Sunday, June 9, 2013

Interview with RJ Myato

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Photo © R Magnelli, from Skull Valley

Besides hosting dozens of outer-limits shows as part of the recently-deceased Roup House, RJ Myato has self-released a veritable landslide of harsh noise, drone, and musique concrète-influenced material on the NNNCO and Kill Collector Culture labels. He's able to balance the overwhelming physicality of his sounds with a thoughtful approach, a deep understanding of historical precedents, and a refreshing awareness of the context he's working in. He'll be improvising with feedback systems as part of Crucible Sound #2 on June 13th at Modernformations.

As someone who's vigorously supported experimental music in Pittsburgh over the last several years by performing, booking shows, and running a label, how would you describe the community's overall awareness of improvised music? 

That's a difficult question to answer for several reasons. One is because I probably don't have that much contact with people who are involved in music but not "aware" of people improvising in Pittsburgh. I think anyone who's into the more experimental or DIY arena of music here is probably aware of improvised music via noise, drone, psych, etc. and those are the people that I know, mainly. Another reason is that I think improvisation as a practice is widespread but maybe music that is freely improvised isn't. There are lots of people who are pretty popular who practice improvisation within whatever it is they do, like Gangwish or Dean Cercone or other people, but they're not thought of as "improvisers" maybe and aren't playing in a non-idiomatic/"free" way. So I'd say that the core group of people who are playing and listening to totally improvised music is very small but improvisation as a practice within other kinds of music is there to maybe open up the arena a bit more for things like Crucible Sound.

How does improvisation as a practice fit into the idiom you're working in (namely noise music)? 

Generally my live performances are fully improvised and in fact I only solidify the specific setup I'm using the day before or day of a gig. Recording is about the same. I rarely "practice" other than to just make sure my stuff works in a basic way. That said more and more I'm interested in the line of what "noise" is in a theoretical way and the sense of "noise music" as a kind of non-academic DIY "experimental music" subgenre like is like other subgenres of music, and so the question of improvisation and it's place becomes interesting.

In my playing I guess there's a spectrum where I have more or less control of the situation and it's hard to say where improvisation begins and automatic or process composition or something ends. Sometimes I play noise — maybe with a feedback loops or contact mic'd objects or whatever — and I'm super involved in the activity of actually "playing" and lots of things happen, and that feels like improvisation. On the other hand if I want to make "wall noise" and in doing so I play a cassette tape through effects and record it on another cassette tape and the final result is my piece, and I didn't touch anything the whole time once the eq was set and so on, is that an improvisation? So when I'm working with harsh noise wall, or computer automated cutups or something like that, to make recordings, it's hard to say that I'm improvising. And I think recording is where I do the most sort of pure and extreme things that are most purely "noise," and live performance is different because you have an audience there and you're engaging them in some way, at least for me, so I tend to go for agitation of the audience whereas in recording I'm basically communicating with people who already know the score.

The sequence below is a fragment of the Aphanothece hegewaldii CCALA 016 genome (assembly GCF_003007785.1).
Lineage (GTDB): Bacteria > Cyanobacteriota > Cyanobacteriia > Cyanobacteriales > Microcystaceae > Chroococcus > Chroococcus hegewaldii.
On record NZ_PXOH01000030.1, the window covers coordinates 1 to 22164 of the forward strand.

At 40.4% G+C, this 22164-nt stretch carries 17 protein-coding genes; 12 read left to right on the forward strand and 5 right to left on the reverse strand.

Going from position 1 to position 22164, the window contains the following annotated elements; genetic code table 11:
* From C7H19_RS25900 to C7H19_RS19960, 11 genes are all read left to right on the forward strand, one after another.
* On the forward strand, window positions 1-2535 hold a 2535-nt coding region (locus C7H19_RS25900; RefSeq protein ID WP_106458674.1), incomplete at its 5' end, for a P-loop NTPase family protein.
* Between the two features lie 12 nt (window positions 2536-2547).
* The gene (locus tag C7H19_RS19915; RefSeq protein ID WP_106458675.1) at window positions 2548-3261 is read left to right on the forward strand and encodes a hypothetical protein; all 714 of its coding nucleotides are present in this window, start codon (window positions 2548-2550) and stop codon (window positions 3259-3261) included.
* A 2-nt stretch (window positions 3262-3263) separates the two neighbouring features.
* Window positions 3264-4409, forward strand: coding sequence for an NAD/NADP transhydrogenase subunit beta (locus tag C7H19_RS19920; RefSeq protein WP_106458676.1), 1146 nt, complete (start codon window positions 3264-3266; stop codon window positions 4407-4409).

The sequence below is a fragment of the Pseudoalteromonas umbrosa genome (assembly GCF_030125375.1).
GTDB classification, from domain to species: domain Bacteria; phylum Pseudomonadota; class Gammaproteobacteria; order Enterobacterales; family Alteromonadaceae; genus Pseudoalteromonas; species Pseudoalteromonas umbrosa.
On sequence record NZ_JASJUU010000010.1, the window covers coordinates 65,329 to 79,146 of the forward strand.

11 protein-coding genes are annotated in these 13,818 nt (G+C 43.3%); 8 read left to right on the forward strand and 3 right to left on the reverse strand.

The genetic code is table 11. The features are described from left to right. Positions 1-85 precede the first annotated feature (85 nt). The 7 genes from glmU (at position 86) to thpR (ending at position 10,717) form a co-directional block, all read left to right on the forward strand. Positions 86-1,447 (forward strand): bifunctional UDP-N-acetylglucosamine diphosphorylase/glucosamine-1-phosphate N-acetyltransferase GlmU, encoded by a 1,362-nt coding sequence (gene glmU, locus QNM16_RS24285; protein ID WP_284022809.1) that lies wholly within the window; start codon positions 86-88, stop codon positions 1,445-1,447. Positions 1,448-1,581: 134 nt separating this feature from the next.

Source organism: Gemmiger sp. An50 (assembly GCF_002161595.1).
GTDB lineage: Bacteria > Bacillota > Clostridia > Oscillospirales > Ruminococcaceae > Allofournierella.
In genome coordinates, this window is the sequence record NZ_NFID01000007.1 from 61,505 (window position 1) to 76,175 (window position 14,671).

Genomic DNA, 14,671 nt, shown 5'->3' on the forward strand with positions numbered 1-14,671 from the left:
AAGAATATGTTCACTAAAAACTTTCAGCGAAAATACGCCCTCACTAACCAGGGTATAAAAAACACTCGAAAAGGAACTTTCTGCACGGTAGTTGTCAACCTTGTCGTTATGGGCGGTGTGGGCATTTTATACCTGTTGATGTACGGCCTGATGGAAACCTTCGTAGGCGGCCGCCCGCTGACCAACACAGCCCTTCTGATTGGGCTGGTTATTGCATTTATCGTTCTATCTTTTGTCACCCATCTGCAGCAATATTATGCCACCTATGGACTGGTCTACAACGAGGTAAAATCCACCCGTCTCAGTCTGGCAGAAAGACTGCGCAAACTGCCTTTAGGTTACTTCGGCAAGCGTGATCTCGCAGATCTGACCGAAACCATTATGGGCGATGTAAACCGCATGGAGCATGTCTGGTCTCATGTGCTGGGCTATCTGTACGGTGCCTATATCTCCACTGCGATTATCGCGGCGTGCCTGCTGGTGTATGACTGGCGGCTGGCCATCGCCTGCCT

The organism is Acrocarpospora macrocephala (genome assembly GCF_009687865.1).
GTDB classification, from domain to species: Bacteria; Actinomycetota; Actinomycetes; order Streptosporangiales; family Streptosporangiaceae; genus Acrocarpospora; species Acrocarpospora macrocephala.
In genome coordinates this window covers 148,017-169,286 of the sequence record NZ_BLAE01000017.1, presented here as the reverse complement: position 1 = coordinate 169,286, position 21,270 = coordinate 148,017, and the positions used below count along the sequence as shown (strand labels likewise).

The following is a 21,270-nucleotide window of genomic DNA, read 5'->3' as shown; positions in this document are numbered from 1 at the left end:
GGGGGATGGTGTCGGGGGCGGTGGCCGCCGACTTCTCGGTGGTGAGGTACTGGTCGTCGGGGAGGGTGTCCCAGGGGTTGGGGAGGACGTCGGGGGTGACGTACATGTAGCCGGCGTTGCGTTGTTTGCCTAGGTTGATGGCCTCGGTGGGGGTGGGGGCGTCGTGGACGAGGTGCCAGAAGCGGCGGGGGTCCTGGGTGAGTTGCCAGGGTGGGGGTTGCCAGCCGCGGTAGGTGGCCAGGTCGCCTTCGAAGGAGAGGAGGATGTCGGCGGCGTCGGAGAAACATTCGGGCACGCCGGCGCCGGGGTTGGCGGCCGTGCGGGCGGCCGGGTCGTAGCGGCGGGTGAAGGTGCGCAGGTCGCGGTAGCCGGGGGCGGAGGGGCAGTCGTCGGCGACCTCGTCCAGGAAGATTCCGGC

I think the issue is that "improvisation" relies pretty strongly on a concept of human agency and active decision-making that maybe at its extremes noise tries to erase. Even in playing noise live the concept is to be all fucked up and act crazy and scummy and not like you are at work, whereas in "free improv" having a clear head and reacting to things in a considered aesthetic manner is maybe more valued. Certainly people are "in the moment" and have feelings of ecstacy in traditionally improvised music, I certainly do and I love that, but I think there's possibly a distinction to be made.

I don't know how well this will hold up when I think about it tomorrow but in a sense you could see "free improvisation" as a kind of utopian music at its heart — free people interacting in a very highly social way, spontaneously contributing to a collective creative act, etc. — and there is some music that is considered "noise music" that acts in the same way (LAFMS maybe, etc.). And then on the other hand what you might consider "noise" at its furthest theoretical extreme the opposite of that, in the way that harsh noise wall in the Vomir style is totally inhuman, asocial, actively nihilistic, etc. And certainly I think there is room for both in celebrating the best aspects of being a human in civilization while recognizing the sort of precarious material reality we live in.

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